After a whole year of the Covid virus
I often see fly catchers perched at the top of the dead standing trees along the creek near my back yard, seemingly relaxed, they will move their head up quick, stop, scan, rotate quick down, stop, scan, quick jerk left, stop, scan…, then, when an insect flies within kill range, they dart off at full speed with expert agility and snatch the bug from mid flight with a pair of tiny tweezers that’s attached at the front of their face, then return to their post. Repeat.
A little more than 200 feet away, perched a on a dead Alder over the creek in our back yard was this young hawk. He is a frequent visitor, very camera shy, and is not at all comfortable being watched. He is usually gone before I get my tripod planted in the ground; but today, he let me squeeze-out four frames.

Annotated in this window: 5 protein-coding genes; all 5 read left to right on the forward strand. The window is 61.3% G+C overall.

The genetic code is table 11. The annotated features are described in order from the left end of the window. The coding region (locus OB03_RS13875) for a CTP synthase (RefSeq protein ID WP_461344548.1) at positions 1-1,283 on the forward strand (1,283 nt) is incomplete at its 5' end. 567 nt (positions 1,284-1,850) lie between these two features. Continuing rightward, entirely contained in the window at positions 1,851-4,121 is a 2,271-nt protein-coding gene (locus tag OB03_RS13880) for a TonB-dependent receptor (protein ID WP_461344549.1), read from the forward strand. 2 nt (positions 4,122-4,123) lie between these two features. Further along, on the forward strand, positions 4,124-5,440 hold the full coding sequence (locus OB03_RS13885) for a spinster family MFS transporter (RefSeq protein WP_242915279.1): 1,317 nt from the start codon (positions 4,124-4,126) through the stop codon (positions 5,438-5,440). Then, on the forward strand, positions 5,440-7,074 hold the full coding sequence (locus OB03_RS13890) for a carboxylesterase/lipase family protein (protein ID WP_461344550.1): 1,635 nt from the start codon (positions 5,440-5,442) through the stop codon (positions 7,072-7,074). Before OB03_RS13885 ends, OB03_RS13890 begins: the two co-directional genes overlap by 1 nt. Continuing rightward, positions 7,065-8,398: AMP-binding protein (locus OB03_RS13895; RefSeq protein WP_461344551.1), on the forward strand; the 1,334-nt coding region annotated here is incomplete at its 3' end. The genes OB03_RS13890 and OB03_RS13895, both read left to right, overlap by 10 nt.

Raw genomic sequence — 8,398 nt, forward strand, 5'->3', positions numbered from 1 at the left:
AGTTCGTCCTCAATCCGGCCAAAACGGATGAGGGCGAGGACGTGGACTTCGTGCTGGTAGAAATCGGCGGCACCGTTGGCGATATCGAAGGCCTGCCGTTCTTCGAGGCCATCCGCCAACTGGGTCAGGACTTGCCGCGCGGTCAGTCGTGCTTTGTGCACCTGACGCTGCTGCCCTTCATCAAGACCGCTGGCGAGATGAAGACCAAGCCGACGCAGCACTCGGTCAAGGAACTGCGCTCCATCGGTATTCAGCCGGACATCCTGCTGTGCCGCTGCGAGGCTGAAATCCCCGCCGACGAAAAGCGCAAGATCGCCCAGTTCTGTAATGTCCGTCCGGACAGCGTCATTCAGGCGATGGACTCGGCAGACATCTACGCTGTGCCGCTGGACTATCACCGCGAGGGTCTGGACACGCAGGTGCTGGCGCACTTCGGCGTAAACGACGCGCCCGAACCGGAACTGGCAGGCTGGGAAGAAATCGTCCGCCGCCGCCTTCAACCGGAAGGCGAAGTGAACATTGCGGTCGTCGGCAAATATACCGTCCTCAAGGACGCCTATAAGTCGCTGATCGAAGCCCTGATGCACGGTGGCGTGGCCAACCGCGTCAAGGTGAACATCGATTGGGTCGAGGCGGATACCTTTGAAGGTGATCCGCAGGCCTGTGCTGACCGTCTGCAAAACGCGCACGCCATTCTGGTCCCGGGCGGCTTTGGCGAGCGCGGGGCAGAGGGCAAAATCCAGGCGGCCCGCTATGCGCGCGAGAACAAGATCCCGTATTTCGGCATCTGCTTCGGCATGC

Horned Owl on Ashland Creek
Barred Owl in the Cedars
A Clark’s Nutcracker
ATX 85, GH5, 20mm, Digidapter~ Montana De Oro, Ca.
I am often so tangled in wires, and cables, and packs, and attachments while frantically fumbling with exposure, focusing, and speed, to the point of spooking or boring my subjects away, that I’m sure, one day, at the very moment when my subject comes in perfect focus, and hasn’t bolted, I will stroke out.
This young hawk remained, and it wasn’t until after review, I realized, I was the subject, the subject of intense judgement and perhaps humor.
Thrashers hang low in the sage and give up their location while singing a melodic tune, surprising, because they have a beak like a hoof pick. I discovered that if I wait awhile, one will rise, ride the top of the sage and broadcast.
Montana De Oro State Park California